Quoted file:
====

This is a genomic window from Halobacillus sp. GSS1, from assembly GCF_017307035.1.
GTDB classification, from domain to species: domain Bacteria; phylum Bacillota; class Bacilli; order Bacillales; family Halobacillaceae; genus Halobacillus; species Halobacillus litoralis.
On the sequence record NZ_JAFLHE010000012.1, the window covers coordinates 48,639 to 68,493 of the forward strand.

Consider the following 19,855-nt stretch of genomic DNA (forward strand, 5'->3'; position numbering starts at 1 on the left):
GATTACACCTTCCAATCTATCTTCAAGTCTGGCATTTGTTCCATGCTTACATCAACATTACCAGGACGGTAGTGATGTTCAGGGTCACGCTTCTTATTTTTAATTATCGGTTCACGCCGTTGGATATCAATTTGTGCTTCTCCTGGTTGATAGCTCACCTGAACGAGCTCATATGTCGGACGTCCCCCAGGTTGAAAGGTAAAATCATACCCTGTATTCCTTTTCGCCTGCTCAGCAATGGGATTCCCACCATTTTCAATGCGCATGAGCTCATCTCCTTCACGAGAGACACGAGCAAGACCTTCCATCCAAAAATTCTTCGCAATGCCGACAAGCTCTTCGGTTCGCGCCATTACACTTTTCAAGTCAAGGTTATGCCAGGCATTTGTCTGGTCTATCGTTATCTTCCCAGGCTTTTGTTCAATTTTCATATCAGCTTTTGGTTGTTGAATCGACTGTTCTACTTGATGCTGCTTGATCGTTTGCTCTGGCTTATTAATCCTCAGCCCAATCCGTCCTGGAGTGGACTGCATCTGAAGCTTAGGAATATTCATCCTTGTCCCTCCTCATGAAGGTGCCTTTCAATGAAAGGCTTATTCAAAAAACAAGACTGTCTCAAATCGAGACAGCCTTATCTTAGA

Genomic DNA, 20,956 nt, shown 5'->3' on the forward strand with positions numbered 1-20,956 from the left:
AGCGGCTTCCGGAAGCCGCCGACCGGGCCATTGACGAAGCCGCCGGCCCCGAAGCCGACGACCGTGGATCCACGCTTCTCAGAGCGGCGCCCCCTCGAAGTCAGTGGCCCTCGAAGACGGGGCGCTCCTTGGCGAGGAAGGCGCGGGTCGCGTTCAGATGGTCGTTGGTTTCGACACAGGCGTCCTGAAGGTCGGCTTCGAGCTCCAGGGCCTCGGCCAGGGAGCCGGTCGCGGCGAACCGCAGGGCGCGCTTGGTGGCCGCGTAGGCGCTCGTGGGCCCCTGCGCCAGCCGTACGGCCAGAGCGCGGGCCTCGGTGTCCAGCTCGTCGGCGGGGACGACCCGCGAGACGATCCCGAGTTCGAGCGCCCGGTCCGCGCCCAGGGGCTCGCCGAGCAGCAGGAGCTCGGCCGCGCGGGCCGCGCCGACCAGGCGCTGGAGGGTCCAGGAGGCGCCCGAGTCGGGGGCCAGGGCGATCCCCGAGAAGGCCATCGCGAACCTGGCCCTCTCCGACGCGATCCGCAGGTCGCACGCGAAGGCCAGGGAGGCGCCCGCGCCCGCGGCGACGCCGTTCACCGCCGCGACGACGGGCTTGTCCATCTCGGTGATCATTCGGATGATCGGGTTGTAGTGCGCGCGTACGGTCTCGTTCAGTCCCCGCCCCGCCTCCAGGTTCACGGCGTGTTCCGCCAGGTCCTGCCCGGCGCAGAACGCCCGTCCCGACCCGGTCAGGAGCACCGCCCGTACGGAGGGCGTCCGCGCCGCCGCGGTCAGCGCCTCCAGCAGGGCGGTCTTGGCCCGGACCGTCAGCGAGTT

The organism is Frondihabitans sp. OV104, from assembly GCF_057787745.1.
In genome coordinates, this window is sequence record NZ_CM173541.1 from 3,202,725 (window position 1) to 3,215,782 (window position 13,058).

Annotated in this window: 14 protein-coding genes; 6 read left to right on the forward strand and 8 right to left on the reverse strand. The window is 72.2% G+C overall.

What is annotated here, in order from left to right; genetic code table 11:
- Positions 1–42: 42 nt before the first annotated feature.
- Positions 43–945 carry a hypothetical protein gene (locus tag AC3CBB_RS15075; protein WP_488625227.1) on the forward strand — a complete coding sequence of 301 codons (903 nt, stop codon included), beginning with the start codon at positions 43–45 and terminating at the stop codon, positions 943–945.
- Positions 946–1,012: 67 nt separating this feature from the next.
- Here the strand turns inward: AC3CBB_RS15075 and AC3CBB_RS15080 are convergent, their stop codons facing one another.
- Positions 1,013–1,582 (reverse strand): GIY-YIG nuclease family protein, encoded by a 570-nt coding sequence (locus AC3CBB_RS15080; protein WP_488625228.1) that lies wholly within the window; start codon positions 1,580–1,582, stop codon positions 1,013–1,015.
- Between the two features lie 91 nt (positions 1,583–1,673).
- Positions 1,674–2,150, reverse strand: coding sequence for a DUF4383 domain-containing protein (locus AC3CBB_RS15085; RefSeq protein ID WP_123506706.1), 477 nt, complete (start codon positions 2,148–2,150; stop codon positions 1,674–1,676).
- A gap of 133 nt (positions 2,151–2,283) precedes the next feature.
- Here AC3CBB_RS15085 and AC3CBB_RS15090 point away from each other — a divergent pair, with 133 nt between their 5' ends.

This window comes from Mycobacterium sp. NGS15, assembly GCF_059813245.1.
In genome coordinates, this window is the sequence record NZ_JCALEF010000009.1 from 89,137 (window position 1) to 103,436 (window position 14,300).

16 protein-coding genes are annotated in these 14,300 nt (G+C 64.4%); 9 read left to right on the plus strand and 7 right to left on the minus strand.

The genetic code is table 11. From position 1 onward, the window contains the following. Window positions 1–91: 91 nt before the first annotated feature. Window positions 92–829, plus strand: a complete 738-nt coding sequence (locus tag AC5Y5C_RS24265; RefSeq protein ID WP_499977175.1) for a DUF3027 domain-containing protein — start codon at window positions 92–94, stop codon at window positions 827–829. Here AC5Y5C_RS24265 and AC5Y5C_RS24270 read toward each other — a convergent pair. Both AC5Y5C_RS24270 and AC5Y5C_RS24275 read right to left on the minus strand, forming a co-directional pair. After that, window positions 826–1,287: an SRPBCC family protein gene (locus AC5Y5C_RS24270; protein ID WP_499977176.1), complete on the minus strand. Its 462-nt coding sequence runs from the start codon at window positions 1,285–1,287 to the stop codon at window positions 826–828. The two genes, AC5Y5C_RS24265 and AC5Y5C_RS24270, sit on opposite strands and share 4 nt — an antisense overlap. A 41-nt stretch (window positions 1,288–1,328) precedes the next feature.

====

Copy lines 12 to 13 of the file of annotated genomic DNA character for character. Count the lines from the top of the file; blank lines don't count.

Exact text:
- Positions 1–42: 42 nt before the first annotated feature.
- Positions 43–945 carry a hypothetical protein gene (locus tag AC3CBB_RS15075; protein WP_488625227.1) on the forward strand — a complete coding sequence of 301 codons (903 nt, stop codon included), beginning with the start codon at positions 43–45 and terminating at the stop codon, positions 943–945.